The History of Shotton - Deeside & The Atkinson Family History
The History of Shotton - Deeside & The Atkinson Family History

8. 19th Century Shotton - Part 1

A large house, known as Shotton Cottage was built around 1820 near the border of Shotton and Queensferry. It was owned by Miss Frances Davison, daughter of Charles Davison a wealthy Buckley Brick maker.

This picture from 1880 shows a cottage in Shotton (Possibly Shotton Cottage?) This picture from 1880 shows a cottage in Shotton (Possibly Shotton Cottage?)


The cottage was constructed in Georgian style and consisted of a large kitchen with stone slab floor and oak beamed ceiling. There was a spacious dining room and lounge with another small room for the servants. From the main hall a carved oak spiral staircase led to four bedrooms and a bathroom. The grounds extended to 21 acres and consisted of orchards, lawns and a meadow. Miss Davison died in 1901. A window in St. Ethelwolds Church was donated by the Hurlbutt family in her memory. The cottage became the property of the Hawarden Castle Estate, and the first tenant was James Hampson. In 1909 John Vivian Harris took over the tenancy at an annual rent of £40. In about 1920 the Salter family moved into Shotton Cottage, and most people today remember the place as "Salter's Farm." In the late 1950's the house and outbuildings were demolished and the land became the playing field of the High School. All that remains of this once impressive dwelling is a large tree and an area of rough ground beside the footpath to Westminster Crescent.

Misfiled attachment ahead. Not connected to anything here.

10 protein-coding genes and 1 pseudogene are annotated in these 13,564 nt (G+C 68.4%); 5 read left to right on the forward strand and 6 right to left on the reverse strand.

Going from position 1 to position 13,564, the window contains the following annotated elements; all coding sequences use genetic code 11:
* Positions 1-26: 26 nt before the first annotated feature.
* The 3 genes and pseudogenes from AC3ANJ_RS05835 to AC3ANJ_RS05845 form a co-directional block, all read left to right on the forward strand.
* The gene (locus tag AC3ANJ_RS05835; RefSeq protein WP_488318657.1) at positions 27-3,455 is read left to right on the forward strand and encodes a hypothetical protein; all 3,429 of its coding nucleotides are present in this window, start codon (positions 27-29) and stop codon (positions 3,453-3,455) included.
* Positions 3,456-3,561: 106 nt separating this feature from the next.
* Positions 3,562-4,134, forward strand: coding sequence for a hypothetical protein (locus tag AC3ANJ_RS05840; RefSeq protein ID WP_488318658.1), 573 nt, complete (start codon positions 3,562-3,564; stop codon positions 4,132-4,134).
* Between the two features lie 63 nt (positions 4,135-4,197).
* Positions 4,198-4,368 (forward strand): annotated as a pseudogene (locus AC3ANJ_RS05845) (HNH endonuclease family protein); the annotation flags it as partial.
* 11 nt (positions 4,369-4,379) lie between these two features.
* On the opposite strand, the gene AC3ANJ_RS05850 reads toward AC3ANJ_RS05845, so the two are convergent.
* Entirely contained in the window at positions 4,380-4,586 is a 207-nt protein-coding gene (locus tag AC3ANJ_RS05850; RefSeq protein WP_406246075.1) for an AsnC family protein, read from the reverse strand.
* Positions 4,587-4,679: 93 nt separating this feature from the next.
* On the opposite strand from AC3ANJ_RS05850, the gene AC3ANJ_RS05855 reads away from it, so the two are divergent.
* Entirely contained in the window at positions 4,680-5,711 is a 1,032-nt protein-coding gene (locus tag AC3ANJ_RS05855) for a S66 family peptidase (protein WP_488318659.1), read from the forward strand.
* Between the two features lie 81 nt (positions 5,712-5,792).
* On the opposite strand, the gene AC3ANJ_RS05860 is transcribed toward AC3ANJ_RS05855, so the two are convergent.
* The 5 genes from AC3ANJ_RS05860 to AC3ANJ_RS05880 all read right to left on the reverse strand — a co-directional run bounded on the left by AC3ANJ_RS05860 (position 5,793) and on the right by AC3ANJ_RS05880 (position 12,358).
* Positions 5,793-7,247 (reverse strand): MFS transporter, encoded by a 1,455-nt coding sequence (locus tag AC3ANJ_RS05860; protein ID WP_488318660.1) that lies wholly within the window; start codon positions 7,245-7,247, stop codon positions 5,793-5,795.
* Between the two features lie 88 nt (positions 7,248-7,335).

Plan of the Shotton Cottage Farm from c. 1900 Plan of the Shotton Cottage Farm from c. 1900
Houses in  Woodland Street (top) and Brook Road in 1950 (Demolished  1959) Houses in Woodland Street (top) and Brook Road in 1950 (Demolished 1959)


Between the years 1840 - 1850 a chemical works existed in Connah's Quay and a number of Irishmen were employed there. They lived in a group of about 40 small brick cottages that were built near the "Nine Houses" hamlet. One of the alleyways between the houses was known as the "Irish Entry." Only a few of these cottages remain, the majority was demolished in 1959 and five Pensioner's bungalows now occupy the site in Woodland Street.


An old soldier lived in one of the cottages in this hamlet. His name was Sergeant Rugman who fought in the Battle of Inkerman during the Crimean War in 1854. He was wounded in his thigh.

In 1844 James Heyes and John Fox founded the Castle Hill Brewery at Ewloe, and began building public houses in the area.


In about 1847 the brewery built the Plough Inn at Aston and in 1848 the Castle Inn was built near to two newly constructed grocery shops in the Ninehouses hamlet of Shotton.


In 1898 a surveyor's report showed that the two pubs were each worth £1500. For many years, the landlord of the Castle Inn was Samuel Aston, formerly the head stevedore at the port of Queensferry. At the same time, Joseph Dunn Coppack owned one of the grocery shops: and the other owned by W. Fenwick. Between 1929 and 1950 Bill Henderson and his wife were tenants of the Inn and it came to be known as "Hendy's." The name is still used by many locals to this day.